Contributing Author: Gina Hagler
It’s difficult to believe there is anything that Star Wars can teach us about cell therapy, let alone cell therapy investment. However, in 2016 Tom Isaacs, then President and Co-founder of the Cure Parkinson’s Trust, drew parallels between the Star Wars narrative and attempts to use stem cells to cure Parkinson’s Disease. His words captured the imagination of several researchers and writers who have since used Star Wars to describe the science and success of Car T therapies for a range of diseases. It turns out when we look past the droids, blasters, and clones, there are several things Star Wars can teach us about cell therapy investment.
1. Within our own bodies are genetic materials that can be used for us -- or against us.
Whether we’re fighting the Death Star or having at it with lightsabers, it’s clear from Star Wars that our odds are much better when the Force is with us. In the case of disease, our genes and cells can work against us in ways reminiscent of the Dark Side.
Then again, if we can learn to harness their potential, the products of our genes and cells can make the Force Unleashed look like Luke’s first laughable attempts at using the Force on board the Millenium Falcon. The challenge for cell therapy investments is to maintain our belief in the power of Car T cells and immunotherapy as we work to make it a reality.
2. We must resist claims of a quick victory and focus on the results that come from sustained, scientific study.
When Luke asks Yoda how he will know the good from the bad side of the Force, Yoda tells him “You will know… when you are calm, at peace, passive. A Jedi uses the Force for knowledge and defense, never for attack.”
In cell therapy investment, we must determine which approaches to fund and insist on research and trials that meet all clinical regulation and standards for objectivity and reproducibility. We need to follow up on any anomalies to our satisfaction as part of our due diligence. Star Wars teaches us that we must use our discretion to delineate between what is and what might be. Our hearts and our purpose must ultimately decide which gene and cell therapies will be able to sustain and perform well as an investment.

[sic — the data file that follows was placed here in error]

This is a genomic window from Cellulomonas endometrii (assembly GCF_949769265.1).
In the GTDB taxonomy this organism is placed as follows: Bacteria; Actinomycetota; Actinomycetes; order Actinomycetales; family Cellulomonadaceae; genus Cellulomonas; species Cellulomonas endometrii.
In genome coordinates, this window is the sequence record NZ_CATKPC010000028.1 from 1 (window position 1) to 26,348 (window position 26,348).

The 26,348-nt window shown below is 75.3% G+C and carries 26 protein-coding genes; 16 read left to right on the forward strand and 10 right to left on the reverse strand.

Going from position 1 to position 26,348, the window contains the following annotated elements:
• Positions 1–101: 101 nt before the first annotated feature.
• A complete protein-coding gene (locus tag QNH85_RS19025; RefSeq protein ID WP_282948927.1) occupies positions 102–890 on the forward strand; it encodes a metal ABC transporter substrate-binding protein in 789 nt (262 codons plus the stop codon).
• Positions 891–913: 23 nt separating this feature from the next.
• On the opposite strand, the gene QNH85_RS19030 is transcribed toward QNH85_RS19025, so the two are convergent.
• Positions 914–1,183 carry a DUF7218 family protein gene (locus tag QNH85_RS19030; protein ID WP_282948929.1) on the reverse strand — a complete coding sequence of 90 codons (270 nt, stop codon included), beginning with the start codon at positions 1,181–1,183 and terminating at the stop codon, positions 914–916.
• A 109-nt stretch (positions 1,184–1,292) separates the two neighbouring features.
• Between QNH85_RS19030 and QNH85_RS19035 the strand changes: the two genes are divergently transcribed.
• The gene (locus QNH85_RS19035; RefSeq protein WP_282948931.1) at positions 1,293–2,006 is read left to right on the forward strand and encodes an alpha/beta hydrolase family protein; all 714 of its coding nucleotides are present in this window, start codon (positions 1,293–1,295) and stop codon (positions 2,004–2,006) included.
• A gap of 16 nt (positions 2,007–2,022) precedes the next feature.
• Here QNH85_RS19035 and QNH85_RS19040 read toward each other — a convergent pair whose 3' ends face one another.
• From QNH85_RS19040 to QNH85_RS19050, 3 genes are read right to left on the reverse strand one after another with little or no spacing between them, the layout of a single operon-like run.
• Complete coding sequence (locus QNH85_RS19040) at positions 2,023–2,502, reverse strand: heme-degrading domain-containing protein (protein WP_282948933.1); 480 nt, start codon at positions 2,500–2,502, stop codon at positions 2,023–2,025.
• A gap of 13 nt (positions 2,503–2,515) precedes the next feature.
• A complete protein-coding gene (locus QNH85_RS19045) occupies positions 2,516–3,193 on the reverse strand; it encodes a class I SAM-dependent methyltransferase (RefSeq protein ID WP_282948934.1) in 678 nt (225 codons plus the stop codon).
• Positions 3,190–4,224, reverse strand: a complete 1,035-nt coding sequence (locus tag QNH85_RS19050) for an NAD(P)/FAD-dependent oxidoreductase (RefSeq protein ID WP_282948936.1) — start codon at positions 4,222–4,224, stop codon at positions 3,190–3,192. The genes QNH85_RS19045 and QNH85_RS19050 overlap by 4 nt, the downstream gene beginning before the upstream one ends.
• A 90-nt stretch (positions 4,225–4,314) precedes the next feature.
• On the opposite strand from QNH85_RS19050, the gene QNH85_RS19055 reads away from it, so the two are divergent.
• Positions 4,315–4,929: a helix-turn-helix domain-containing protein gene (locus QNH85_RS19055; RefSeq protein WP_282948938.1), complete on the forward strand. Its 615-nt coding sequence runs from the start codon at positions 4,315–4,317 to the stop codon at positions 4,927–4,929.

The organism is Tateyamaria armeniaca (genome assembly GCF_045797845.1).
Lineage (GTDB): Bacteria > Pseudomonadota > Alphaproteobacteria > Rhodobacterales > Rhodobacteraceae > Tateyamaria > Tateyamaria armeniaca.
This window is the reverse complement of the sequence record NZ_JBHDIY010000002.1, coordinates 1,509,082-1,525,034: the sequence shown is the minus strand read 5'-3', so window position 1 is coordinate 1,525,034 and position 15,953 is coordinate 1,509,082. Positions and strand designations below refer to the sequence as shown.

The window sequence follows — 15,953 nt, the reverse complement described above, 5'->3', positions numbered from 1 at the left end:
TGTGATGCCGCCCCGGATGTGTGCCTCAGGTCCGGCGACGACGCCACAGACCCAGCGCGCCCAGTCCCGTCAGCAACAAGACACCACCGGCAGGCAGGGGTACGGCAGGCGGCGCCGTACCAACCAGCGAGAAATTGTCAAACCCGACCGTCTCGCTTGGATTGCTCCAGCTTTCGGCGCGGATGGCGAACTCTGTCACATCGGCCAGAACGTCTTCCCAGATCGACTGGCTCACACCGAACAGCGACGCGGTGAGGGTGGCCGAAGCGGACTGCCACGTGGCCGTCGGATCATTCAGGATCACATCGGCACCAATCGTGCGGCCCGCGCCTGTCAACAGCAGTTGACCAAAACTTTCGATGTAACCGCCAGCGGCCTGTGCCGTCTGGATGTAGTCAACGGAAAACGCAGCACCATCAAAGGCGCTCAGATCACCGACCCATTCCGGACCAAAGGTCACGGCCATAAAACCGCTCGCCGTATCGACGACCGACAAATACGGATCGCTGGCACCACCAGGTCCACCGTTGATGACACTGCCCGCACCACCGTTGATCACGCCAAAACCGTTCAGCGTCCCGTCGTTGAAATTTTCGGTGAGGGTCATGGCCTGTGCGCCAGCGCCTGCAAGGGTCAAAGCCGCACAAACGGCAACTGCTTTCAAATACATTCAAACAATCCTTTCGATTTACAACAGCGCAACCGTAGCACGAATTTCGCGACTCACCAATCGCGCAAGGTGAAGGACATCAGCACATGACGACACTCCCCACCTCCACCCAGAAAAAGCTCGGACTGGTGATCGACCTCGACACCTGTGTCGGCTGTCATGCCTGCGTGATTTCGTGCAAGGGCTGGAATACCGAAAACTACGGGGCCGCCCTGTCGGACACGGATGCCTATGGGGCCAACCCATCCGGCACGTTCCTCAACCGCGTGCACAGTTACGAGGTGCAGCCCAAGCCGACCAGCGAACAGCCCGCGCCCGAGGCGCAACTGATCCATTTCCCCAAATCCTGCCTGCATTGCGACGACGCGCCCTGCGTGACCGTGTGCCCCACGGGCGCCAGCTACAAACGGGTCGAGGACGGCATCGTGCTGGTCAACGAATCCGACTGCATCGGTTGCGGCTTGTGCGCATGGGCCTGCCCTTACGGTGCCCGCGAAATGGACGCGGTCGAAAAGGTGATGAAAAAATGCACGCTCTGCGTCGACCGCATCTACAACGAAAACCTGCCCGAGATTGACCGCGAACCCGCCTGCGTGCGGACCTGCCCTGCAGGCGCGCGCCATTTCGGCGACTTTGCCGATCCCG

3. We want the numbers working with us.
It was an awesome show of power when those rows and rows of clone troopers marched onto the transports as the Clone Wars began. It is equally as awesome to envision a time when we can equip the T cells that
are our personal army with what is needed to replicate and attack the cells that are making us ill. Another lesson Star Wars teaches us through the clone troopers is that, although the urge to run away or despair when faced with overwhelming defeat is more than reasonable, we can defeat those armies if we stand strong and fight back. For cell therapy investment, that means using biotechnology to create our own armies to cure disease by using power for its best purpose. In short, we want the clone troopers on our side.
4. Success is a process, not an event.
In their 2018 paper, Cell-based therapy for Parkinson’s disease: A journey through decades toward the light side of the Force, the authors write about “A new hope--fetal cell trials” and a stem cell therapy study that was deemed a failure at first. “New and previously unknown Jedi(s) suddenly appear and give the impression that the future looks much more promising than ever,” they write. Similarly, when viewed in a new way, a stem cell therapy that was deemed a failure was recognized as a source of a new hope. The authors’ write, “In a similar way, cellular reprogramming has revolutionized medical sciences by allowing large-scale studies of
patient-specific cells including those of the nervous system, and with that, a new and previously unconsidered source of cells for therapy is emerging.” For cell therapy investors this points to the tantalizing possibility that a “failed” attempt may have a new possibility as science progresses. While these authors wrote of stem cell therapy, the same persistence is imperative for those creating T cell therapies. After all, even with the Force, it took several tries for the Dark Side to be defeated.
5. We must remain open to possibilities.
The goal is to keep moving toward the Light Side of the Force, doing what we can to advance the technology that will bring us to full utilization of its power. We cannot rush down the quick and easy path, discarding whatever doesn’t work immediately. Some of the things discovered along the way may have important uses of their own; they may be worth a second look.
After all, when we first met Yoda, few guessed he was a Jedi Master.
When all is said and done, Star Wars provided some valuable lessons for cell therapy investors - without being heavy-handed. The narrative highlighted the fact that we have within ourselves the genetic material and cells that can harm us -- or cure us. It depends upon our perspective and where we invest our time and talents. Star Wars showed us that the quick wins are not the wins that rule the day; steady progress toward a goal with integrity in the process is what it takes.
When there are millions of anything -- clone troopers, whatever -- we want those millions of things to be working to our advantage. When we try something brilliant and it fails the first time, we can abandon that idea or settle down to ascertain its potential in another area. Not everyone is going to be a crack shot; someone also needs to hold off the naysayers until the shot is taken. After all, where would Luke have been without Red Leader? And finally, as a cell therapy investor, it’s necessary to stay the course while being informed and curious about what is next in the pipeline as well as what seems to have failed and what is just the start of an idea. Fetal cells? Bone marrow? Reprogrammed cells? Somewhere in the mix, in life as in Star Wars, lies success.